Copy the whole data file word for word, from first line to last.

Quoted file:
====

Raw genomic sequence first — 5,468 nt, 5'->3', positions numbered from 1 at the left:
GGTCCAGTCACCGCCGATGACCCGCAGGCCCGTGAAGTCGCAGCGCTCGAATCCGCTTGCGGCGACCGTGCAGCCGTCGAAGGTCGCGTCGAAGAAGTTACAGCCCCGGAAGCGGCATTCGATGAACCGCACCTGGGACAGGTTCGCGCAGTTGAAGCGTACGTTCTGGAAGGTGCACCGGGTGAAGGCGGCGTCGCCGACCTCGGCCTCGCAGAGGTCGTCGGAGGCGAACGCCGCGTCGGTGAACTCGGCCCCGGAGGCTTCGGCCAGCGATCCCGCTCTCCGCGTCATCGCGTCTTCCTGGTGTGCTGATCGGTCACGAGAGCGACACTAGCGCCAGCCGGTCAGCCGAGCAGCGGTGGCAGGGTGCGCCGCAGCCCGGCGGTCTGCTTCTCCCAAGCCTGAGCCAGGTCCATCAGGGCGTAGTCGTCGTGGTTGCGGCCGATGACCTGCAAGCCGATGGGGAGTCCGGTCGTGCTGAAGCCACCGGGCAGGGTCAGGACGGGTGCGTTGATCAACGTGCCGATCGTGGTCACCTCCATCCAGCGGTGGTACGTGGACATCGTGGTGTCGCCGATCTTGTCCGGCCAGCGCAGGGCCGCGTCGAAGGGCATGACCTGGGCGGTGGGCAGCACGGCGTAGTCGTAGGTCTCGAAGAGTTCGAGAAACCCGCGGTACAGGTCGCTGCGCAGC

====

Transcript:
Raw genomic sequence first — 5,468 nt, 5'->3', positions numbered from 1 at the left:
GGTCCAGTCACCGCCGATGACCCGCAGGCCCGTGAAGTCGCAGCGCTCGAATCCGCTTGCGGCGACCGTGCAGCCGTCGAAGGTCGCGTCGAAGAAGTTACAGCCCCGGAAGCGGCATTCGATGAACCGCACCTGGGACAGGTTCGCGCAGTTGAAGCGTACGTTCTGGAAGGTGCACCGGGTGAAGGCGGCGTCGCCGACCTCGGCCTCGCAGAGGTCGTCGGAGGCGAACGCCGCGTCGGTGAACTCGGCCCCGGAGGCTTCGGCCAGCGATCCCGCTCTCCGCGTCATCGCGTCTTCCTGGTGTGCTGATCGGTCACGAGAGCGACACTAGCGCCAGCCGGTCAGCCGAGCAGCGGTGGCAGGGTGCGCCGCAGCCCGGCGGTCTGCTTCTCCCAAGCCTGAGCCAGGTCCATCAGGGCGTAGTCGTCGTGGTTGCGGCCGATGACCTGCAAGCCGATGGGGAGTCCGGTCGTGCTGAAGCCACCGGGCAGGGTCAGGACGGGTGCGTTGATCAACGTGCCGATCGTGGTCACCTCCATCCAGCGGTGGTACGTGGACATCGTGGTGTCGCCGATCTTGTCCGGCCAGCGCAGGGCCGCGTCGAAGGGCATGACCTGGGCGGTGGGCAGCACGGCGTAGTCGTAGGTCTCGAAGAGTTCGAGAAACCCGCGGTACAGGTCGCTGCGCAGC